After years of battling ex-fiancée Sofía Vergara in court for custody of a pair of frozen embryos they once made together, condiment entrepreneur Nick Loeb might finally be out of luck. Last week, a federal judge in Louisiana dismissed Loeb’s suit, saying that the embryos are “citizens of California,” where Vergara and Loeb conceived and froze them. Thus, the judge ruled, embryos have no legal standing to sue in Louisiana, the only state that gives embryos the right to sue and be sued.
Embryos are frozen when they are just clumps of a few dozen cells, equivalent to a vaginally inseminated egg that would still take another week to become embedded in the uterine wall. Louisiana law deems these cells “juridical persons”—not quite human beings, but deserving of legal rights. In Louisiana, embryos are not merely property of the two people who made them, so any legal disputes must meet “the best interest of the in vitro fertilized ovum.”
That’s the most likely reason why Loeb sued Vergara in Louisiana despite the fact that neither party maintains a residence there.* (Loeb says he chose the state because the couple broke up there; he dropped an earlier California suit because he didn’t want to name his previous girlfriends who’d had abortions.) Actually, Loeb didn’t exactly sue Vergara—the embryos, “Emma” and “Isabella,” did. “Plaintiff EMMA is a female human being at the embryonic stage of life, five days old developmentally,” the “right to live” suit read, claiming that Vergara had “effectively abandoned and chronically neglected” her children by keeping them frozen in a medical tank since 2013. Though Vergara and Loeb had signed a contract when they were together agreeing that the embryos would never be implanted anywhere without both parties’ consent, Loeb wanted to nullify the agreement and implant them in a surrogate.
Over the past couple of years, the Vergara–Loeb embryo battle has become a proxy fight for anti-abortion advocates who think frozen embryos should be treated like people. Anti-abortion groups have funded or filed amicus briefs in the embryo disputes of split-up couples, including the case of a Missouri woman named Jalesia McQueen. In the middle of her own court battle over two frozen embryos (“Noah” and “Genesis”) with an ex-husband who wanted to dispose of them, McQueen founded an organization called Embryo Defense to advocate for all excess embryos in legal limbo. She aggregates news on the Vergara–Loeb case and uses their photos in images made for sharing on social media. The graphics say things like “Sofia says it’s ‘selfish’ to let the embryos be born without both parents being in a loving relationship. Shouldn’t both parents just love the child?” and “Please pray for Sofia Vergara and those she called her ‘frozen babies,’ that she’d open her heart so they could be a blessing in her life.” One pairs a picture of Loeb’s face with the question “what about a father’s right to choose?”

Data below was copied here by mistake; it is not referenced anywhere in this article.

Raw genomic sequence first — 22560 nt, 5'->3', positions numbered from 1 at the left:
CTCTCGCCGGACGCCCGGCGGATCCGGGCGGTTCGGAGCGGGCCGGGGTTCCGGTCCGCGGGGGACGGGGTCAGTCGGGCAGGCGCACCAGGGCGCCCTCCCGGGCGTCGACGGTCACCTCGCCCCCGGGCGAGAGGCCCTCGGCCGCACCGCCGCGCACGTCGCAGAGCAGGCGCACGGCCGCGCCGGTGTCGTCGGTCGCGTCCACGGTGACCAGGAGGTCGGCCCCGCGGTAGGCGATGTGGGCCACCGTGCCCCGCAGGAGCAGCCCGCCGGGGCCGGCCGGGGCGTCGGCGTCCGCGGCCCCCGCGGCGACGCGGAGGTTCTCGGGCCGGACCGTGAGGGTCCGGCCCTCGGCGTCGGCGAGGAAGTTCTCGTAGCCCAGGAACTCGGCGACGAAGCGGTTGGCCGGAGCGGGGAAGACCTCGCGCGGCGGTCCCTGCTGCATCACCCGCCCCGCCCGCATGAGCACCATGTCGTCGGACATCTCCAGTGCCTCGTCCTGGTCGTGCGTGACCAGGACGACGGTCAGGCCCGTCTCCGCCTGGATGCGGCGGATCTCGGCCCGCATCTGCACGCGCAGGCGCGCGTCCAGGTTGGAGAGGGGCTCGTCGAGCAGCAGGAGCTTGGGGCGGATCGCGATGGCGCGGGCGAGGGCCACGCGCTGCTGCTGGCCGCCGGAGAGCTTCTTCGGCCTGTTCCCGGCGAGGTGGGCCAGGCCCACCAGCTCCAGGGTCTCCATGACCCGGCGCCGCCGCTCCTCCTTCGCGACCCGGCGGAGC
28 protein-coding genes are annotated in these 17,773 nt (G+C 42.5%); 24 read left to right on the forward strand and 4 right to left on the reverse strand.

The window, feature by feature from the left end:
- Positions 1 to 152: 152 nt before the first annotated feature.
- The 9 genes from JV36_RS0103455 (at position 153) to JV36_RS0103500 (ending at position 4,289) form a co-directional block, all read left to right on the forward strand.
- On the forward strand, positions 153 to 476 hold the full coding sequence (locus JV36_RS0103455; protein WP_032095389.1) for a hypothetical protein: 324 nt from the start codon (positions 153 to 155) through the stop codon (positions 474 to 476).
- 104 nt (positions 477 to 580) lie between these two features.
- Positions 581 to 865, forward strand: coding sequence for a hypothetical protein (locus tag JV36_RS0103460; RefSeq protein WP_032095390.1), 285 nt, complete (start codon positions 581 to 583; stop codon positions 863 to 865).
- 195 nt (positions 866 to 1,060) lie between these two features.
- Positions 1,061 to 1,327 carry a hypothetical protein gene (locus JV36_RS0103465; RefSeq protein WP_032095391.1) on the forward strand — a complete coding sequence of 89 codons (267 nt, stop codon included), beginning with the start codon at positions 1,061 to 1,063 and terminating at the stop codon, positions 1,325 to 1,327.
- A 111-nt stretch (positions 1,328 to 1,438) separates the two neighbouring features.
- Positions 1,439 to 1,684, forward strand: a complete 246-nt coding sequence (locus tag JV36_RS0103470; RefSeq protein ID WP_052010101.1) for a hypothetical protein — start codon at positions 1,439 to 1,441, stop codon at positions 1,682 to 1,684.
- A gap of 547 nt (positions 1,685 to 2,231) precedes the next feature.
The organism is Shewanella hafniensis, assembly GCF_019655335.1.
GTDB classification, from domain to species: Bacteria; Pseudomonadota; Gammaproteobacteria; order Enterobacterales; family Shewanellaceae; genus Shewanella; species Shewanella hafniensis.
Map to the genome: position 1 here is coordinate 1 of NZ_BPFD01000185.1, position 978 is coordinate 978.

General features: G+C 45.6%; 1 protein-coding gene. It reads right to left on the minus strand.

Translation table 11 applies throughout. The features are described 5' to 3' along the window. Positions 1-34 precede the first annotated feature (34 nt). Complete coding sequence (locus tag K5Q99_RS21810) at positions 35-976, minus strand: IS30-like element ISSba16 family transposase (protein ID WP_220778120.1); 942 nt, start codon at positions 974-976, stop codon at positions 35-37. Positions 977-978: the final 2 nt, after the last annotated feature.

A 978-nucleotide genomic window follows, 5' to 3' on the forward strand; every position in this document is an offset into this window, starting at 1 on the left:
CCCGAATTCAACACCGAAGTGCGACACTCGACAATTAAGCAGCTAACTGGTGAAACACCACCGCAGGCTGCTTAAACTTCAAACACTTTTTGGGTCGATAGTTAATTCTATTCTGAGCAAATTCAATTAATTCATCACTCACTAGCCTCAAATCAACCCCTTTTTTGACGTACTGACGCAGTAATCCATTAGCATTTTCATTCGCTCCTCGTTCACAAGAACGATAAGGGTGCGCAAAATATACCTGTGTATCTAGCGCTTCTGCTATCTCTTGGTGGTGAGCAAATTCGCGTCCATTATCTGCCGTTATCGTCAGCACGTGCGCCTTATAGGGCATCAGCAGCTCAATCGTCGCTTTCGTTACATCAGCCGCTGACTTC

The concept of “a father’s right” to procreate without input from the woman whose egg created the embryo is a favorite rallying cry of the embryo-protector set. Loeb himself made this argument in a 2015 New York Times op-ed with the magnificent headline “Sofía Vergara’s Ex-Fiancé: Our Frozen Embryos Have a Right to Live.” “A woman is entitled to bring a pregnancy to term even if the man objects,” Loeb wrote. “Shouldn’t a man who is willing to take on all parental responsibilities be similarly entitled to bring his embryos to term even if the woman objects?”
The federal judge’s decision against Loeb is only the latest in a string of disappointing court losses for those who believe embryos should be treated like people. When Barack Obama lifted a ban on federal funding for embryonic stem cell research in 2009, he was hit with a lawsuit from one Mary Scott Doe, a “frozen embryo symbolizing all existing frozen embryos.” A federal appeals court ruled that Doe had no standing as an “amorphous” class that could not prove any actual harm. In 2015, a California Superior Court judge ruled that a contract a divorced couple signed at the medical center where they created the embryo prevented either party from taking unilateral custody of the embryos unless one of the parties died. Even McQueen, the founder of Embryo Defense, lost her suit late last year when a St. Louis court ruled that embryos are “marital property of a special character,” not human beings with unalienable rights.
That St. Louis case might be the most promising decision yet for those who believe that no person should be able to incubate an embryo without the consent of the other person whose genetic material it carries. The others, which rest on the tenets of contract law, legal standing, and jurisdiction, say more about how the suits were filed than what rights adults have to the embryos they create. Still, Loeb’s loss could set a welcome precedent in these kinds of cases: Jurisdiction-shopping embryo protectors might find Louisiana to be a less hospitable home for a lawsuit than they’d imagined.
*Correction, August 31, 2017: This piece originally referred to “the most likely reason why Loeb sued Vergara in California, despite the fact that neither party maintains a residence there.” It should have said Louisiana.